West Bengal

District No. 20

Print edition : July 25, 2014

ON June 25, Alipurduar became the 20th district of West Bengal. For long a subdivision of Jalpaiguri district in north Bengal, Alipurduar was made a district mainly for administrative reasons. Chief Minister Mamata Banerjee pointed out that the huge distance between many areas of Alipurduar and Jalpaiguri town, the district headquarters, had been a constant source of irritation, expense and inconvenience for the people of Alipurduar. “I am all for decentralisation of power and smaller administrative units, which help improve efficiency,” she said.

The demand to make Alipurduar a separate district can be traced back to around the time of Independence. The move was welcomed by all political sections. Debaprasad Roy, senior Pradesh Congress leader and MLA from Alipurduar, told Frontline: “This will pave the way for better governance and inclusive growth. Given the ethnic diversity of the region, it was imperative for the administration to come to the fore and understand the various issues in the region.”

Manohar Tirkey, senior leader of the Revolutionary Socialist Party (RSP) from Alipurduar, also welcomed the move. “We had initiated the movement to make Alipurduar a district, and we are very happy that our long-standing demand has been met at last. We can now look forward to some all-round growth,” he told Frontline. The previous Communist Party of India (Marxist)-led Left Front government in the State had agreed in principle to make Alipurduar a new district but had to defer the plan apparently because proper infrastructure was not yet in place.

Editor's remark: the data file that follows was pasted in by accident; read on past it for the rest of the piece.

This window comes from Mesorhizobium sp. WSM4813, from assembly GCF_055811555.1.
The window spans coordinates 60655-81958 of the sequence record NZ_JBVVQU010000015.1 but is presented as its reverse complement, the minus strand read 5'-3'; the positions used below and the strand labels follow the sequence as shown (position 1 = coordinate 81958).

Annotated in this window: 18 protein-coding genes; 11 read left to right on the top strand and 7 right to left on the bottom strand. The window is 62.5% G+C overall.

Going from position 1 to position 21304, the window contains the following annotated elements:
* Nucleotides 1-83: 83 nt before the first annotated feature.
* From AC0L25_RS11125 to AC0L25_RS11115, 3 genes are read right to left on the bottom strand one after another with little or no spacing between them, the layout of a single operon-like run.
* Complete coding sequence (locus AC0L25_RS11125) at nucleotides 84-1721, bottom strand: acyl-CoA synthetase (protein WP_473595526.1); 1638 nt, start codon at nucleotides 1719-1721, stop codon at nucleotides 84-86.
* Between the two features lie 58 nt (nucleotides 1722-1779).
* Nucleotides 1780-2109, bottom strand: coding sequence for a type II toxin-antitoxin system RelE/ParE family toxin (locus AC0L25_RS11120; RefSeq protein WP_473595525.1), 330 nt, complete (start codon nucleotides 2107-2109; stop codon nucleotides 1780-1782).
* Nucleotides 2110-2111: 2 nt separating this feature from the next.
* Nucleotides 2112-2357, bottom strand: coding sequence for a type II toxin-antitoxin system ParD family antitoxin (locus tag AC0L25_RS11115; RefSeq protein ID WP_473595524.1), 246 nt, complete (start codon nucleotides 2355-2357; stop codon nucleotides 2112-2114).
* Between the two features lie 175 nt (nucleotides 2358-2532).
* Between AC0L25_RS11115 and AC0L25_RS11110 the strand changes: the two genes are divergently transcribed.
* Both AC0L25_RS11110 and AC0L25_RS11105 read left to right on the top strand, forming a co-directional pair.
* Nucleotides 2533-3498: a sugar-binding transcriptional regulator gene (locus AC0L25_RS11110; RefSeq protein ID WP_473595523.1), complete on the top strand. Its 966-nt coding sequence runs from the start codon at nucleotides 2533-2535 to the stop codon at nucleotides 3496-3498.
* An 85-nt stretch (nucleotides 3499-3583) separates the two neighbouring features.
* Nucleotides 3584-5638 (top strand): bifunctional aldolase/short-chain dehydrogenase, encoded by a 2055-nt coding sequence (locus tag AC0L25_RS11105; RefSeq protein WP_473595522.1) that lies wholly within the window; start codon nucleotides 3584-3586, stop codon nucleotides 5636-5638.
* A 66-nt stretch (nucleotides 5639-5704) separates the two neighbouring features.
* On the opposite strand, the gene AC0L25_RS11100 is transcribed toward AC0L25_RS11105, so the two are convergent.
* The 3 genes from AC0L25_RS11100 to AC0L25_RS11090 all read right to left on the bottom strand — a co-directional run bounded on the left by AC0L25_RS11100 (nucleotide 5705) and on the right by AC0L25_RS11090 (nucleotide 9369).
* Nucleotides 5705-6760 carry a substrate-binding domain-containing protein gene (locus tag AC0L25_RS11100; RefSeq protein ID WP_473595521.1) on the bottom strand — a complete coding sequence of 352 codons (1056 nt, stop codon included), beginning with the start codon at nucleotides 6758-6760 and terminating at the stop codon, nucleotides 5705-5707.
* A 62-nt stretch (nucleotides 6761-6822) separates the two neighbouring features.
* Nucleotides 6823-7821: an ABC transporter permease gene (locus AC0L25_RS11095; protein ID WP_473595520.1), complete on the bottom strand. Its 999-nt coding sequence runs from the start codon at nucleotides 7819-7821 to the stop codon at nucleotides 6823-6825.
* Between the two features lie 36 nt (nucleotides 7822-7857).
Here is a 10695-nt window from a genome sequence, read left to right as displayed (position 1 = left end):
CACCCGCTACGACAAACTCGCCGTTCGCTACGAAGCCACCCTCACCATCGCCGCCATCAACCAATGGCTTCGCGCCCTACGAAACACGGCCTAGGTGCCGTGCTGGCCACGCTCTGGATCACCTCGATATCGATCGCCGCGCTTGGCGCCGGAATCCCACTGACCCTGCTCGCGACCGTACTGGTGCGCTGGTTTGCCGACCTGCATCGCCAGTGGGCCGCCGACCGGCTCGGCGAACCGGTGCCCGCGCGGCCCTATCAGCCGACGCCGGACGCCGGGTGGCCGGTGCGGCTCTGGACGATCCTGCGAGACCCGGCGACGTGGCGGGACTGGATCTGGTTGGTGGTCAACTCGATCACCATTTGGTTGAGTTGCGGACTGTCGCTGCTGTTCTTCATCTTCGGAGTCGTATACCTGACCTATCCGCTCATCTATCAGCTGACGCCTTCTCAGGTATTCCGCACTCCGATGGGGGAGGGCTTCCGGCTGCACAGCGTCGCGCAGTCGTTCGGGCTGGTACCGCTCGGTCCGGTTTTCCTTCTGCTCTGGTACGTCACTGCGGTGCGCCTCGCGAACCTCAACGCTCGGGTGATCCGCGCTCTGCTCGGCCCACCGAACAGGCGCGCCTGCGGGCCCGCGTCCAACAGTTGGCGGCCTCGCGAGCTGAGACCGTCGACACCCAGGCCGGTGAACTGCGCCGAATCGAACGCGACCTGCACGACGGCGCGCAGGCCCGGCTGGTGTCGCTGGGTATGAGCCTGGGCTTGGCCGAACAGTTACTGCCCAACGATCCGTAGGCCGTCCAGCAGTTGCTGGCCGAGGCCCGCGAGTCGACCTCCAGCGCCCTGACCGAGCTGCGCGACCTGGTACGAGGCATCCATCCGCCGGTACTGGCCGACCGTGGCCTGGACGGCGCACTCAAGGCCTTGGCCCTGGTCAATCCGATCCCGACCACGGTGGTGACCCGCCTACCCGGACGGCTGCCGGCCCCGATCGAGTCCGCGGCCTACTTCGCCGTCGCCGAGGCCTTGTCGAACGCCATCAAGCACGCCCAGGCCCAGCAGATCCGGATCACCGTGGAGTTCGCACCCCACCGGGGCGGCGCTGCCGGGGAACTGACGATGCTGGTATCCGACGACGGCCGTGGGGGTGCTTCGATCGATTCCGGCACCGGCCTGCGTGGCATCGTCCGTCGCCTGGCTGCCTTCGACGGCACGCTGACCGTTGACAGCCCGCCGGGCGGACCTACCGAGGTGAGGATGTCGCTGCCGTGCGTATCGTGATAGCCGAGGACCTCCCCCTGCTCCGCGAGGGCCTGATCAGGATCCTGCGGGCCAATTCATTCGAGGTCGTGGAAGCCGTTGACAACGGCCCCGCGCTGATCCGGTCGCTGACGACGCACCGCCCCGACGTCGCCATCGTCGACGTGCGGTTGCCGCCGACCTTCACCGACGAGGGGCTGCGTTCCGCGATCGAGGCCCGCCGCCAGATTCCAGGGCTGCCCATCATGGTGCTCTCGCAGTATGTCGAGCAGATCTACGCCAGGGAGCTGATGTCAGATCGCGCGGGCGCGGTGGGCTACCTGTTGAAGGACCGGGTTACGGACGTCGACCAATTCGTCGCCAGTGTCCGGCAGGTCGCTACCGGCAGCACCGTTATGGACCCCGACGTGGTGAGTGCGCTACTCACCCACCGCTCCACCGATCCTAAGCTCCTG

The new district comprises eight blocks—Alipurduar, Shamuktala, Kumargram, Falakata, Birpara, Kalchini, Jaigaon and Madarihat—and has a population of around 15 lakh, a large section of it belonging to the tribal community. Alipurduar first became a subdivision in 1876 under British rule.

Calling it a historical development, Mamata Banerjee said her government intended to develop Alipurduar into “one of the best tourist destinations in the country”.

Situated in the foothills of the Himalayas, its location and topography have a unique appeal. There are around 70 tea gardens in the district and numerous sites of natural beauty such as Jayanti, Rajabhatkhawa, Jaldapara, and Chilapata. The Chief Minister even urged the business community and the chambers of commerce to come forward with suggestions to develop the region into a tourist hub.

However, Debaprasad Roy sounded a word of caution. “Alipurduar is a very eco-fragile zone. While it is important to promote tourism in the region, it is equally necessary to ensure that tourism does not take place at the expense of the ecology of the region,” he told Frontline.

Suhrid Sankar Chattopadhyay

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